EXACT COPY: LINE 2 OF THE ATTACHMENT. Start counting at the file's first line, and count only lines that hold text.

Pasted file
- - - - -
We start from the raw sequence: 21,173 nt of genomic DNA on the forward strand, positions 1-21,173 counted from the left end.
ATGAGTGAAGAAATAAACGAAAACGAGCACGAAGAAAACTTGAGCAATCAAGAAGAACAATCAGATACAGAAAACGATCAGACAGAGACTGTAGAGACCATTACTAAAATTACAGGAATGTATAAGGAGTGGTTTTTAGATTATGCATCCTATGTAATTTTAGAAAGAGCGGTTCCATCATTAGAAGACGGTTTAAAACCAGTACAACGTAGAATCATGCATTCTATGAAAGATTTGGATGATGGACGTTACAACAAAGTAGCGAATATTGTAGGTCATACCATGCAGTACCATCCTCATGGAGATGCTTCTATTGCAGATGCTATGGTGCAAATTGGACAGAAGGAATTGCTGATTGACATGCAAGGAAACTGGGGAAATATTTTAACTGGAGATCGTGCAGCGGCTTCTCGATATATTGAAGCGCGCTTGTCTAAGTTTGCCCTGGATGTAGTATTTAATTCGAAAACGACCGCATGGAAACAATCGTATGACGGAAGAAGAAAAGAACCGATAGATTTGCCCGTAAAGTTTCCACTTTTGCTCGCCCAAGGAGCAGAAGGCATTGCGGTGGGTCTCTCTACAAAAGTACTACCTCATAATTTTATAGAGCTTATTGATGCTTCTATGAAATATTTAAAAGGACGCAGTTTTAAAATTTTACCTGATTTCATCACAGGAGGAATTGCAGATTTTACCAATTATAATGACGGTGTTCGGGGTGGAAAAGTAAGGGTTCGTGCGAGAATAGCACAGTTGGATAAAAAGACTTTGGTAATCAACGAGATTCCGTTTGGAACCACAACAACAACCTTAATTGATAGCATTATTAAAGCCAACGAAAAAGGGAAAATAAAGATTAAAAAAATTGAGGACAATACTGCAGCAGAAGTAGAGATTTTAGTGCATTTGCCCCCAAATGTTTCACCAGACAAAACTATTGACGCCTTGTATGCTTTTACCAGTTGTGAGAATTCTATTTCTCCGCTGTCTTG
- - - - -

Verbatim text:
ATGAGTGAAGAAATAAACGAAAACGAGCACGAAGAAAACTTGAGCAATCAAGAAGAACAATCAGATACAGAAAACGATCAGACAGAGACTGTAGAGACCATTACTAAAATTACAGGAATGTATAAGGAGTGGTTTTTAGATTATGCATCCTATGTAATTTTAGAAAGAGCGGTTCCATCATTAGAAGACGGTTTAAAACCAGTACAACGTAGAATCATGCATTCTATGAAAGATTTGGATGATGGACGTTACAACAAAGTAGCGAATATTGTAGGTCATACCATGCAGTACCATCCTCATGGAGATGCTTCTATTGCAGATGCTATGGTGCAAATTGGACAGAAGGAATTGCTGATTGACATGCAAGGAAACTGGGGAAATATTTTAACTGGAGATCGTGCAGCGGCTTCTCGATATATTGAAGCGCGCTTGTCTAAGTTTGCCCTGGATGTAGTATTTAATTCGAAAACGACCGCATGGAAACAATCGTATGACGGAAGAAGAAAAGAACCGATAGATTTGCCCGTAAAGTTTCCACTTTTGCTCGCCCAAGGAGCAGAAGGCATTGCGGTGGGTCTCTCTACAAAAGTACTACCTCATAATTTTATAGAGCTTATTGATGCTTCTATGAAATATTTAAAAGGACGCAGTTTTAAAATTTTACCTGATTTCATCACAGGAGGAATTGCAGATTTTACCAATTATAATGACGGTGTTCGGGGTGGAAAAGTAAGGGTTCGTGCGAGAATAGCACAGTTGGATAAAAAGACTTTGGTAATCAACGAGATTCCGTTTGGAACCACAACAACAACCTTAATTGATAGCATTATTAAAGCCAACGAAAAAGGGAAAATAAAGATTAAAAAAATTGAGGACAATACTGCAGCAGAAGTAGAGATTTTAGTGCATTTGCCCCCAAATGTTTCACCAGACAAAACTATTGACGCCTTGTATGCTTTTACCAGTTGTGAGAATTCTATTTCTCCGCTGTCTTG